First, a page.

Life Finds A Way
Written by
Samya Senaratne

I want to tell you a story about a girl who is not the most ambitious, hard-working, disciplined or deserving of the pedestal of a heroine. But in this scanty tale, I feel, she had somehow just passed muster to be a protagonist.

She is slightly, or some may find mostly, odd. Even while not being ambitious in general, as already established, she cherished this one dream wildly- that of becoming a raving writer. But curiously, she did not believe in channelling every ounce of her energy to achieve that dream either. She rather preferred putting in the bare minimum effort that would just about get the work done. The energy and spirited enthusiasm she hoped she thus saved, was employed in other creative pursuits. Funnily enough, it had worked out for her so far.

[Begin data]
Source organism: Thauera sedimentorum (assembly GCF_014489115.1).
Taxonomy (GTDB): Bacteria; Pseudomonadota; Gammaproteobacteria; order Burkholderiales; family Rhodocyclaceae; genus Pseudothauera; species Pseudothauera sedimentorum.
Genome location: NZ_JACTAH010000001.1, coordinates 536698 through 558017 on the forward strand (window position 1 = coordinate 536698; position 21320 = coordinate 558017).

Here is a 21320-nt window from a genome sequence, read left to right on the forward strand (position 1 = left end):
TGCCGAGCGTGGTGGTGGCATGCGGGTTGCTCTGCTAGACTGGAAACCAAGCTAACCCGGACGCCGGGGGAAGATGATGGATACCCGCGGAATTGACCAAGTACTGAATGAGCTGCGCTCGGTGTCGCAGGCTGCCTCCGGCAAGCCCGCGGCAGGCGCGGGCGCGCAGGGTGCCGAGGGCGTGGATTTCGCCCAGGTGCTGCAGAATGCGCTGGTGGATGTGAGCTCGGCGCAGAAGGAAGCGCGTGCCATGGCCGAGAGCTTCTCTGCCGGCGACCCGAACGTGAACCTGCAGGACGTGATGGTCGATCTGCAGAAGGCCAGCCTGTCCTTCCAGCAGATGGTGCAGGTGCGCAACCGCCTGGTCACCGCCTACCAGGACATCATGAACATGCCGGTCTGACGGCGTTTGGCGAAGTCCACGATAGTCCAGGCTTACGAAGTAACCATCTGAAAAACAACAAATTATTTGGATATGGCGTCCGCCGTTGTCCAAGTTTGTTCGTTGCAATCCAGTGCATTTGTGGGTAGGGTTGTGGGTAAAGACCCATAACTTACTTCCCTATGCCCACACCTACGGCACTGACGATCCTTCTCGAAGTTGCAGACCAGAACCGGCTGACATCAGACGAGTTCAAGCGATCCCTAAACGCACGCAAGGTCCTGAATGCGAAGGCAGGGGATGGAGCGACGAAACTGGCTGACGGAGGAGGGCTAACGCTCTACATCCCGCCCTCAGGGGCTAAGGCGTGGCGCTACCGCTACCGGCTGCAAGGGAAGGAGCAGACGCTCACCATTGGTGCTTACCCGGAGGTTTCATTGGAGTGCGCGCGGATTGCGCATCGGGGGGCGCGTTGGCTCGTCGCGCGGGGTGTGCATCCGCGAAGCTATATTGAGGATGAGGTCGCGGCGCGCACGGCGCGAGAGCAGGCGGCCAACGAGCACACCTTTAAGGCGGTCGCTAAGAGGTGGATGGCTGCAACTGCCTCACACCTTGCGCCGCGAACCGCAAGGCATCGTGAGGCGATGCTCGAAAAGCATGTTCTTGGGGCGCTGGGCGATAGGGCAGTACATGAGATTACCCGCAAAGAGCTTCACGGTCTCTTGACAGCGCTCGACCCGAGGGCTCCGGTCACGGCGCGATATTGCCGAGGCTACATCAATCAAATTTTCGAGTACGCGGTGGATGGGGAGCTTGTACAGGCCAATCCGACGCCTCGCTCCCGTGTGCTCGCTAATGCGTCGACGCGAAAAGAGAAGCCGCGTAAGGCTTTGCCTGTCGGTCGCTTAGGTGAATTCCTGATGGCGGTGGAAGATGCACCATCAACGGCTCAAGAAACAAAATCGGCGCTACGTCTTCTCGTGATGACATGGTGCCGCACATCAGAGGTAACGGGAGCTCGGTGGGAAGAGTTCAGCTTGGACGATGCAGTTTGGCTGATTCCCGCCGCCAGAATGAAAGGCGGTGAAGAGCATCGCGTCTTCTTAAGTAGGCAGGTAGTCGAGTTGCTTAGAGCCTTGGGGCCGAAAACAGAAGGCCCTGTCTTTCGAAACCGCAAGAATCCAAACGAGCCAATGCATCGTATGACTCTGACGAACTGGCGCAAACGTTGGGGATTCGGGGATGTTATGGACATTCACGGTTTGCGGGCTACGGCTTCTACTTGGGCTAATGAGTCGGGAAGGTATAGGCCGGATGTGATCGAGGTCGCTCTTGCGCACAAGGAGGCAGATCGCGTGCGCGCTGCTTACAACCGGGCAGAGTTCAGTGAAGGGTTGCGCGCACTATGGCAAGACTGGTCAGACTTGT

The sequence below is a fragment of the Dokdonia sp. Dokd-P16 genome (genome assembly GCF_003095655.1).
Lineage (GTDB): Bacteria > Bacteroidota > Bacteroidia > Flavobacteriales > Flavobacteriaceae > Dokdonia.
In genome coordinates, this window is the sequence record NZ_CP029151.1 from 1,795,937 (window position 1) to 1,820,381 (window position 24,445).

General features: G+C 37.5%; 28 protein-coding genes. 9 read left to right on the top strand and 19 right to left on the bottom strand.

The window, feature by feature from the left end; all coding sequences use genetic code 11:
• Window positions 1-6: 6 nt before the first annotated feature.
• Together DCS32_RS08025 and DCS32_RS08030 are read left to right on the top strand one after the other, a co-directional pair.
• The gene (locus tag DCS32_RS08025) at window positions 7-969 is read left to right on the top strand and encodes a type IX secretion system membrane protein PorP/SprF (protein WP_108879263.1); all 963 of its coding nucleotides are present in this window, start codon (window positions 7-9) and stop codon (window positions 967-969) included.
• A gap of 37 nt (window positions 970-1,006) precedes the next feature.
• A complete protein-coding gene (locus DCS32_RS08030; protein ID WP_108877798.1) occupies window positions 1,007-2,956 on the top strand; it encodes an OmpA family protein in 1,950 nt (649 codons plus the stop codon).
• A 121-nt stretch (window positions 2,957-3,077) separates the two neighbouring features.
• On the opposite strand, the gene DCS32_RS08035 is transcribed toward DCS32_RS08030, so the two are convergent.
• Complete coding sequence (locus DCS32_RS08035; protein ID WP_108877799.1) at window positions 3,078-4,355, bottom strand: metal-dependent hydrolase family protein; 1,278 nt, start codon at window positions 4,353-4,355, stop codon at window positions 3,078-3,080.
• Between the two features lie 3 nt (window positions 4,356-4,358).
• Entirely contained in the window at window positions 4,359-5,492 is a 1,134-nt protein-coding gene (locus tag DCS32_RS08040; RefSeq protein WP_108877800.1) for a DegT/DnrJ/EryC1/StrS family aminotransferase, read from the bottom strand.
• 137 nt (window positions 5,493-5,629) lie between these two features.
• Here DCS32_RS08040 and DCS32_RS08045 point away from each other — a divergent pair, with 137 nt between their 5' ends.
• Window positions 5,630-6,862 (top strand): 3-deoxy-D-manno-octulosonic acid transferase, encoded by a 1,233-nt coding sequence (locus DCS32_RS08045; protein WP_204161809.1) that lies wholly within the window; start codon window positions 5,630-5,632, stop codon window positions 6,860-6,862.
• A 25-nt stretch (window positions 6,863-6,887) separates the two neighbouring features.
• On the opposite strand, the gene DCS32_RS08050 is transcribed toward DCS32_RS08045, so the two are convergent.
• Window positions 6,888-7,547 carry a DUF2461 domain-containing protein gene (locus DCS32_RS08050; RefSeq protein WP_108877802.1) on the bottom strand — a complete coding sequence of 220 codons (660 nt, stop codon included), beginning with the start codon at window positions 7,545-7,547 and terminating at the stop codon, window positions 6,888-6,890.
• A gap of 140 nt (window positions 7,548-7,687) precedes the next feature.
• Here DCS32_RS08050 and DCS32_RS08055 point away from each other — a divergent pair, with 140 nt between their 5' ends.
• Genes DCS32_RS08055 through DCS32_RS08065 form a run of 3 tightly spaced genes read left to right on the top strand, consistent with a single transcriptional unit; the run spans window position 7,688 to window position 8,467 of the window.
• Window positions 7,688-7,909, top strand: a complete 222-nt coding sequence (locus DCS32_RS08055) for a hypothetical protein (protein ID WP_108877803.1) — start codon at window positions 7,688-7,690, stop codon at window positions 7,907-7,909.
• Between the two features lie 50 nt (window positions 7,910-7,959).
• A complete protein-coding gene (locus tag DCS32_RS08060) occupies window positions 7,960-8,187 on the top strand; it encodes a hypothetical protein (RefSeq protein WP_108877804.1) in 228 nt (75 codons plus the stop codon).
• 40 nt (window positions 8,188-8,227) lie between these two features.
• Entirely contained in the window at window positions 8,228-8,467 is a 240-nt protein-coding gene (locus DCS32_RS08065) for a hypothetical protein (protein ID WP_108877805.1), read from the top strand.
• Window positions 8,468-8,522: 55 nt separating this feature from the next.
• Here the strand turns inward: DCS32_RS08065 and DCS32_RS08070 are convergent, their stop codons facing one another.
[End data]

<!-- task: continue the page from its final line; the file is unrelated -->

Until….enter the villain- Quarantine.

The villain accosted our heroine on the most inconvenient footing, when she was in transition from one job to another. She was poised to start work on the 18th March 2020. But Mr. Quarantine bound her hand and foot, shut the doors of her house and even the gate that led to the small by-lane she lived on. She had no choice but to seek isolation in her home, more accurately in her cosy bedroom, with the blinds drawn and in half-darkness, as was her wont.

In this stupor, she passed many hours brooding and pondering about topics ranging from pandemic socialism to general human ingratitude, even with the new responsibilities she had taken upon with the new job, pressing on her mind and weighing her down. The commitments were constantly pulling at her hair demanding her attention, especially when her creative juices started flowing and she took pen and paper in hand, to ink her incoherent thoughts.

In such nerve-wrecking and unsettling times as these, such constant demands of responsibility felt suffocating. Every morning, sharp at 10.00 am she had to force herself to wake-up and chase away the half-darkness that enveloped her in a slumbering hug, so that her new boss could take a good look at her face in the ‘Zoom’ call to see if there was a trace of annoyance, all the while barking (well that’s a figure of speech, no offence to lovely dogs) orders at her.